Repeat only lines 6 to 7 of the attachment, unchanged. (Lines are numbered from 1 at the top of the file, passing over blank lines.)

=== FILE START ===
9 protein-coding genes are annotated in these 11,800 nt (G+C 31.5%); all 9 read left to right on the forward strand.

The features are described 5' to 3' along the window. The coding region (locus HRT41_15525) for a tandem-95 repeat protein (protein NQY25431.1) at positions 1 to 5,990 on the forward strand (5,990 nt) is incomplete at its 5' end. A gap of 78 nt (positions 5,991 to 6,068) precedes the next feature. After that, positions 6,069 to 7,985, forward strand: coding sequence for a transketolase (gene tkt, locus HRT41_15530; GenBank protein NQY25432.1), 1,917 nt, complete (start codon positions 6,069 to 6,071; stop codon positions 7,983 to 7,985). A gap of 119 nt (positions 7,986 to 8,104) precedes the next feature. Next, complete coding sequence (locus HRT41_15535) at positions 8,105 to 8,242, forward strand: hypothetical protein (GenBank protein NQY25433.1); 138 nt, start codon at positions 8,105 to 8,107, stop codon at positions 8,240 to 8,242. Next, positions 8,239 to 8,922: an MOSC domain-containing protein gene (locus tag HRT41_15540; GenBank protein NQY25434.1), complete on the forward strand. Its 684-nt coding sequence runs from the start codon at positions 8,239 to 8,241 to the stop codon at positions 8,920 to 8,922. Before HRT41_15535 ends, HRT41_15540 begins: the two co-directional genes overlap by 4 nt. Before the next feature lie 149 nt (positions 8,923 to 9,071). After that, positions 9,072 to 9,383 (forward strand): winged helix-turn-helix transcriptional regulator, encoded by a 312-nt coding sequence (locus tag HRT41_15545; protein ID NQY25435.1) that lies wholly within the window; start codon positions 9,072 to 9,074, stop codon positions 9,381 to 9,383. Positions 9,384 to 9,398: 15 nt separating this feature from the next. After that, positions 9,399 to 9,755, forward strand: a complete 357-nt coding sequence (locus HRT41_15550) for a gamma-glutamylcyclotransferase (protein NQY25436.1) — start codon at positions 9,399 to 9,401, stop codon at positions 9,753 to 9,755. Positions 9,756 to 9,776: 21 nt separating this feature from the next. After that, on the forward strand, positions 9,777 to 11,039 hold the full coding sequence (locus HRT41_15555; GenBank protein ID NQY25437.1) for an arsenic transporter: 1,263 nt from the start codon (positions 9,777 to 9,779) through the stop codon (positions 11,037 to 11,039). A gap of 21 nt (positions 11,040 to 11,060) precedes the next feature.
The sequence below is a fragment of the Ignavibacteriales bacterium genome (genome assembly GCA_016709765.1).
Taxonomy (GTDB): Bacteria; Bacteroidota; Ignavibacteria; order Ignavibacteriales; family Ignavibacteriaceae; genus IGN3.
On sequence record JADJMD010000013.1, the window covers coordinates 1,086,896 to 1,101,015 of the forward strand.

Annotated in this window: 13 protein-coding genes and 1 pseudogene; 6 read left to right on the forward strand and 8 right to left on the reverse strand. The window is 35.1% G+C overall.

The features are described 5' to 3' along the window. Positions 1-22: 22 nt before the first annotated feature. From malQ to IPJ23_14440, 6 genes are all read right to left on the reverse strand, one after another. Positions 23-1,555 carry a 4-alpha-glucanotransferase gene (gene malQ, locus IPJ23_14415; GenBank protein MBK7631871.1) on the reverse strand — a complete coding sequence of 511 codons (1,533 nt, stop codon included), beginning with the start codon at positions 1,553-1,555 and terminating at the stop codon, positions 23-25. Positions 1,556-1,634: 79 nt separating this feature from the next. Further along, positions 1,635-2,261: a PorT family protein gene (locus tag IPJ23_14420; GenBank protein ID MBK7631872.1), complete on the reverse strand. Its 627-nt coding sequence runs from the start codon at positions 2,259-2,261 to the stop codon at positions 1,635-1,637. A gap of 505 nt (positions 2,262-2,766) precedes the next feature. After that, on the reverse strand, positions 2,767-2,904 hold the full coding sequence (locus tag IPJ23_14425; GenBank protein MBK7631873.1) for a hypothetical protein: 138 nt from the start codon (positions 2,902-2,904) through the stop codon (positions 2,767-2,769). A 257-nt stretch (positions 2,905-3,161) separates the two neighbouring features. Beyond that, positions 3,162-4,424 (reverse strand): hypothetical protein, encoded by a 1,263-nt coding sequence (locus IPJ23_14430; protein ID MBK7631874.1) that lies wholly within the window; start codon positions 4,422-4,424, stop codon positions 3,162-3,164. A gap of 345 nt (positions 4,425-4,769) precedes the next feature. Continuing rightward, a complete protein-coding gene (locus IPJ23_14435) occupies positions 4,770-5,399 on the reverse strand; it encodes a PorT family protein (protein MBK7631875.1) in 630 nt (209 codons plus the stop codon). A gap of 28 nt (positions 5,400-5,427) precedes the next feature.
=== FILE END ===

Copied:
Annotated in this window: 13 protein-coding genes and 1 pseudogene; 6 read left to right on the forward strand and 8 right to left on the reverse strand. The window is 35.1% G+C overall.

The features are described 5' to 3' along the window. Positions 1-22: 22 nt before the first annotated feature. From malQ to IPJ23_14440, 6 genes are all read right to left on the reverse strand, one after another. Positions 23-1,555 carry a 4-alpha-glucanotransferase gene (gene malQ, locus IPJ23_14415; GenBank protein MBK7631871.1) on the reverse strand — a complete coding sequence of 511 codons (1,533 nt, stop codon included), beginning with the start codon at positions 1,553-1,555 and terminating at the stop codon, positions 23-25. Positions 1,556-1,634: 79 nt separating this feature from the next. Further along, positions 1,635-2,261: a PorT family protein gene (locus tag IPJ23_14420; GenBank protein ID MBK7631872.1), complete on the reverse strand. Its 627-nt coding sequence runs from the start codon at positions 2,259-2,261 to the stop codon at positions 1,635-1,637. A gap of 505 nt (positions 2,262-2,766) precedes the next feature. After that, on the reverse strand, positions 2,767-2,904 hold the full coding sequence (locus tag IPJ23_14425; GenBank protein MBK7631873.1) for a hypothetical protein: 138 nt from the start codon (positions 2,902-2,904) through the stop codon (positions 2,767-2,769). A 257-nt stretch (positions 2,905-3,161) separates the two neighbouring features. Beyond that, positions 3,162-4,424 (reverse strand): hypothetical protein, encoded by a 1,263-nt coding sequence (locus IPJ23_14430; protein ID MBK7631874.1) that lies wholly within the window; start codon positions 4,422-4,424, stop codon positions 3,162-3,164. A gap of 345 nt (positions 4,425-4,769) precedes the next feature. Continuing rightward, a complete protein-coding gene (locus IPJ23_14435) occupies positions 4,770-5,399 on the reverse strand; it encodes a PorT family protein (protein MBK7631875.1) in 630 nt (209 codons plus the stop codon). A gap of 28 nt (positions 5,400-5,427) precedes the next feature.